As a journalist, he is not embedded — to use the contemporary phrase — among soldiers as a representative of a free press in a civilian society. There is no free press. Civilians are only those who will be killed without weapons in their hands, and who have already been brutalized by Stalin before the war. Grossman is not free himself. He is all but a soldier under orders. Yet he is forced to sustain the consciousness needed to record everything he sees around him. His survival, after four years of war, is as miraculous as the survival of Kuznechik, the Bactrian camel that accompanied the 308th Rifle Division from Stalingrad to Berlin, where it spat on the Reichstag.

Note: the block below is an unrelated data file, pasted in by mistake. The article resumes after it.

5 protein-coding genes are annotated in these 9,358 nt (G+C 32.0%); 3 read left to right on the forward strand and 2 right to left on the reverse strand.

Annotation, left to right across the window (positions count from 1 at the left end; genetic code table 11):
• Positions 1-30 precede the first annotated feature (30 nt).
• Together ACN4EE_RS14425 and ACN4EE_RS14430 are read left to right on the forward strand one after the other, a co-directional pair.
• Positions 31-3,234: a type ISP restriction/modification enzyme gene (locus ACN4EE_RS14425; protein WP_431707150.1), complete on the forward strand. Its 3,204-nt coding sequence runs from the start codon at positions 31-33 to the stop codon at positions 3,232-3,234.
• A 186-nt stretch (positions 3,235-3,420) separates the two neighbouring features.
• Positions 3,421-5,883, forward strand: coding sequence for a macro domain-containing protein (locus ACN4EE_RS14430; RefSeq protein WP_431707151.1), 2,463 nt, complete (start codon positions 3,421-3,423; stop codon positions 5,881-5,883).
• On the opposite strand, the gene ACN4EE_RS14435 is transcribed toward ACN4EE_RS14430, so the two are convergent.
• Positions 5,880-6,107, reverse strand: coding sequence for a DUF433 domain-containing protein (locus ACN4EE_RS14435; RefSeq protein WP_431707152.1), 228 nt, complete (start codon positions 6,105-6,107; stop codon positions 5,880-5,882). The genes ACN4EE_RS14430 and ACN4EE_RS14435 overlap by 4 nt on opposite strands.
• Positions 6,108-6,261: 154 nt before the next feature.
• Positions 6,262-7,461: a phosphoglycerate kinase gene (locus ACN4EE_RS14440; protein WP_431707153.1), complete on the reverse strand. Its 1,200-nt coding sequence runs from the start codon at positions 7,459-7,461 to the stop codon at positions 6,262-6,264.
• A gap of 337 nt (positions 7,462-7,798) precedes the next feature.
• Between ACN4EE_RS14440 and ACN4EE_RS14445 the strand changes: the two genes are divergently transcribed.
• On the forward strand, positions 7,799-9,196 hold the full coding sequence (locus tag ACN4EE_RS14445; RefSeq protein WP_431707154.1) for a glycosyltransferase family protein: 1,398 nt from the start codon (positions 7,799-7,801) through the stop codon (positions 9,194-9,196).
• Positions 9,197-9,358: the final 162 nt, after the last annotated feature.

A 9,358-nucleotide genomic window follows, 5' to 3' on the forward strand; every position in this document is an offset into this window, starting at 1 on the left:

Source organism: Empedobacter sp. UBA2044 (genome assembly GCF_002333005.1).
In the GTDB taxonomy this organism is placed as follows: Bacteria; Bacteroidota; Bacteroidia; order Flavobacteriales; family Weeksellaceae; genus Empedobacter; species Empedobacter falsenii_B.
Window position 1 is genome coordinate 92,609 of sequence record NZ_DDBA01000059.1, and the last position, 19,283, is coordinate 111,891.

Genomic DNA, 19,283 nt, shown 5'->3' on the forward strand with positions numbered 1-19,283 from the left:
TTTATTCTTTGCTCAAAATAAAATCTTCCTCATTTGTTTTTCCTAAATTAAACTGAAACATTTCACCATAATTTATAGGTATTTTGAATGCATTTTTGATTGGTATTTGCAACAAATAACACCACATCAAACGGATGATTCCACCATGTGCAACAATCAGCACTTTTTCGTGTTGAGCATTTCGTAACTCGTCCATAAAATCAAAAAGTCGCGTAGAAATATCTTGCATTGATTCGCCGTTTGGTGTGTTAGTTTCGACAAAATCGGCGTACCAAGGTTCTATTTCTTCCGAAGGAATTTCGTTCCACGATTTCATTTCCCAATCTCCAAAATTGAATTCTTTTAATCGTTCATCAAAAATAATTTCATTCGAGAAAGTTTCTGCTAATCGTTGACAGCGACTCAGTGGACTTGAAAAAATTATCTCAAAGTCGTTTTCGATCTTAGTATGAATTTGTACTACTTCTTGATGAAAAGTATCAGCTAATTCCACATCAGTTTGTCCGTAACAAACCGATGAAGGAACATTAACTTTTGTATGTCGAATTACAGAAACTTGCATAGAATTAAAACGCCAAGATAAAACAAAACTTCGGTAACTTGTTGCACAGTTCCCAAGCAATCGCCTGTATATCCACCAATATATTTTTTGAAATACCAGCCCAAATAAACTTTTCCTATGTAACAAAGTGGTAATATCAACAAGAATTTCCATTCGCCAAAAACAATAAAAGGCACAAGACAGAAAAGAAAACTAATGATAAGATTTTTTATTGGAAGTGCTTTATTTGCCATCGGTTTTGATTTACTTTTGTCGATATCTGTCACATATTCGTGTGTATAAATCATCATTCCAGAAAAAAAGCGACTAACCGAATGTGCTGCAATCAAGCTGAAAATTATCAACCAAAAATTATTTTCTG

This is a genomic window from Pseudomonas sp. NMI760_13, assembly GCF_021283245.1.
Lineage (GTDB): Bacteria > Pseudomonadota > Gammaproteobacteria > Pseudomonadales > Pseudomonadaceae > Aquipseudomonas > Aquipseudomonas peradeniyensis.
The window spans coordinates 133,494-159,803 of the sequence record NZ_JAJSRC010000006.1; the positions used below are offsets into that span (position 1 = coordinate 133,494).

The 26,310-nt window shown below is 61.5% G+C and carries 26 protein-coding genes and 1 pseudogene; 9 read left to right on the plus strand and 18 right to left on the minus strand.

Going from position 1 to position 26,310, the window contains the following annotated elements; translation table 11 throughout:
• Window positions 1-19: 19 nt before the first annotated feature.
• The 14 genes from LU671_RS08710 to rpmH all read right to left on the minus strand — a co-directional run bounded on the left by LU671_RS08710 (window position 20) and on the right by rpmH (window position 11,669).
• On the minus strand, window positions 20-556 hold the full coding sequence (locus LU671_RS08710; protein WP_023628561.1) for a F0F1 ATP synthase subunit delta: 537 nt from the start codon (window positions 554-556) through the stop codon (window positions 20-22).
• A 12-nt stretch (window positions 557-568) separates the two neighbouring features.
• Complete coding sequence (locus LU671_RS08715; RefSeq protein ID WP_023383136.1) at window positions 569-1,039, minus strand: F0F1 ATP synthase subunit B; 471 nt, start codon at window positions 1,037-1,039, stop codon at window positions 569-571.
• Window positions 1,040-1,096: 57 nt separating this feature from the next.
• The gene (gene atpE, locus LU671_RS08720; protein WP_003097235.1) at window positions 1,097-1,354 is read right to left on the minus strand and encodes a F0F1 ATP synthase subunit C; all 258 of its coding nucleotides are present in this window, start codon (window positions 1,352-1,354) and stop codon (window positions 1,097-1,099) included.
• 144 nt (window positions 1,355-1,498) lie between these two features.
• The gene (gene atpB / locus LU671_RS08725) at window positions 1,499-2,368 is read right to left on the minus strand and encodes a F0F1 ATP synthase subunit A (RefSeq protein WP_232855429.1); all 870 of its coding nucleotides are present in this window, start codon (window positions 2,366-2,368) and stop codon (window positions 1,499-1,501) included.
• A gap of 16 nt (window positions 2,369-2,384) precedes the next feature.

I want to have this book.
Would you like for me to send you a copy ? I will .ReplyDelete
You know, I can't say 'no'... :-))) Thank you so much. Please email me at vkhokhl [AT] yahoo [DOT] com and I'll give you my mailing address. Thanks!ReplyDelete
Me too! the reporter sounds an interesting man to read about but the very idea of a Bactrian camel spitting on the Reichstag is also very cool!ReplyDelete
visiting from Seesaw's place.